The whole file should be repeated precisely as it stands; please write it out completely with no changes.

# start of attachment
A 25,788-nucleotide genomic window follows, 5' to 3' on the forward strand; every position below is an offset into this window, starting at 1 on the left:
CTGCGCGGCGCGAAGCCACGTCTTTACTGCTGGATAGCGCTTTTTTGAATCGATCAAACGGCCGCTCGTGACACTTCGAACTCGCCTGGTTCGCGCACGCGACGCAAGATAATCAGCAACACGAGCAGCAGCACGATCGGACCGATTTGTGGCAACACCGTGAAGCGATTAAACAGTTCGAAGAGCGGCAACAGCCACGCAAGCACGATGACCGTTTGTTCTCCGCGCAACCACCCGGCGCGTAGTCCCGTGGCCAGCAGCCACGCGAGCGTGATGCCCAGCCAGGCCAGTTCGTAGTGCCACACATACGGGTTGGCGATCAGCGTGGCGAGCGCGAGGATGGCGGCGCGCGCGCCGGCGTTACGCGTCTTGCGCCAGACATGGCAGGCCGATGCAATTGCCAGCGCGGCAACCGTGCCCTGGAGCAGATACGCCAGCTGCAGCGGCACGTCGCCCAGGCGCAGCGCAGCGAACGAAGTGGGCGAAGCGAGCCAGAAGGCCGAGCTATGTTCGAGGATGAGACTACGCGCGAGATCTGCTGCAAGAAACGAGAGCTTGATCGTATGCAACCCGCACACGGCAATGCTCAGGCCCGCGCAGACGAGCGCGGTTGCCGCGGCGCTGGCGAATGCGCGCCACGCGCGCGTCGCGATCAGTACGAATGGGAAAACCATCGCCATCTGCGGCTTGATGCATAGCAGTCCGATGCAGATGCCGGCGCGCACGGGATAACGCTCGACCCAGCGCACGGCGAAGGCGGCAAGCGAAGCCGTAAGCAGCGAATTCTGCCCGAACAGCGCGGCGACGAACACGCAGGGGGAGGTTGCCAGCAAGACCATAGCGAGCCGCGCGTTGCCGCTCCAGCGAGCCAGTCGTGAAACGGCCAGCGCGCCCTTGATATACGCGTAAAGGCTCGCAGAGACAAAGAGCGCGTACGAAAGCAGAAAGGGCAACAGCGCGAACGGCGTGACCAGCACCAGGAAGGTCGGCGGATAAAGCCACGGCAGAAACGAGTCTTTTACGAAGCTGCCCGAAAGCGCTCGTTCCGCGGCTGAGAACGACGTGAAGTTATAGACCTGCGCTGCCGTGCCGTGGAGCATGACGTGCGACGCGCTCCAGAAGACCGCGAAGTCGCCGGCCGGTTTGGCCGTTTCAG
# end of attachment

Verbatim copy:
A 25,788-nucleotide genomic window follows, 5' to 3' on the forward strand; every position below is an offset into this window, starting at 1 on the left:
CTGCGCGGCGCGAAGCCACGTCTTTACTGCTGGATAGCGCTTTTTTGAATCGATCAAACGGCCGCTCGTGACACTTCGAACTCGCCTGGTTCGCGCACGCGACGCAAGATAATCAGCAACACGAGCAGCAGCACGATCGGACCGATTTGTGGCAACACCGTGAAGCGATTAAACAGTTCGAAGAGCGGCAACAGCCACGCAAGCACGATGACCGTTTGTTCTCCGCGCAACCACCCGGCGCGTAGTCCCGTGGCCAGCAGCCACGCGAGCGTGATGCCCAGCCAGGCCAGTTCGTAGTGCCACACATACGGGTTGGCGATCAGCGTGGCGAGCGCGAGGATGGCGGCGCGCGCGCCGGCGTTACGCGTCTTGCGCCAGACATGGCAGGCCGATGCAATTGCCAGCGCGGCAACCGTGCCCTGGAGCAGATACGCCAGCTGCAGCGGCACGTCGCCCAGGCGCAGCGCAGCGAACGAAGTGGGCGAAGCGAGCCAGAAGGCCGAGCTATGTTCGAGGATGAGACTACGCGCGAGATCTGCTGCAAGAAACGAGAGCTTGATCGTATGCAACCCGCACACGGCAATGCTCAGGCCCGCGCAGACGAGCGCGGTTGCCGCGGCGCTGGCGAATGCGCGCCACGCGCGCGTCGCGATCAGTACGAATGGGAAAACCATCGCCATCTGCGGCTTGATGCATAGCAGTCCGATGCAGATGCCGGCGCGCACGGGATAACGCTCGACCCAGCGCACGGCGAAGGCGGCAAGCGAAGCCGTAAGCAGCGAATTCTGCCCGAACAGCGCGGCGACGAACACGCAGGGGGAGGTTGCCAGCAAGACCATAGCGAGCCGCGCGTTGCCGCTCCAGCGAGCCAGTCGTGAAACGGCCAGCGCGCCCTTGATATACGCGTAAAGGCTCGCAGAGACAAAGAGCGCGTACGAAAGCAGAAAGGGCAACAGCGCGAACGGCGTGACCAGCACCAGGAAGGTCGGCGGATAAAGCCACGGCAGAAACGAGTCTTTTACGAAGCTGCCCGAAAGCGCTCGTTCCGCGGCTGAGAACGACGTGAAGTTATAGACCTGCGCTGCCGTGCCGTGGAGCATGACGTGCGACGCGCTCCAGAAGACCGCGAAGTCGCCGGCCGGTTTGGCCGTTTCAG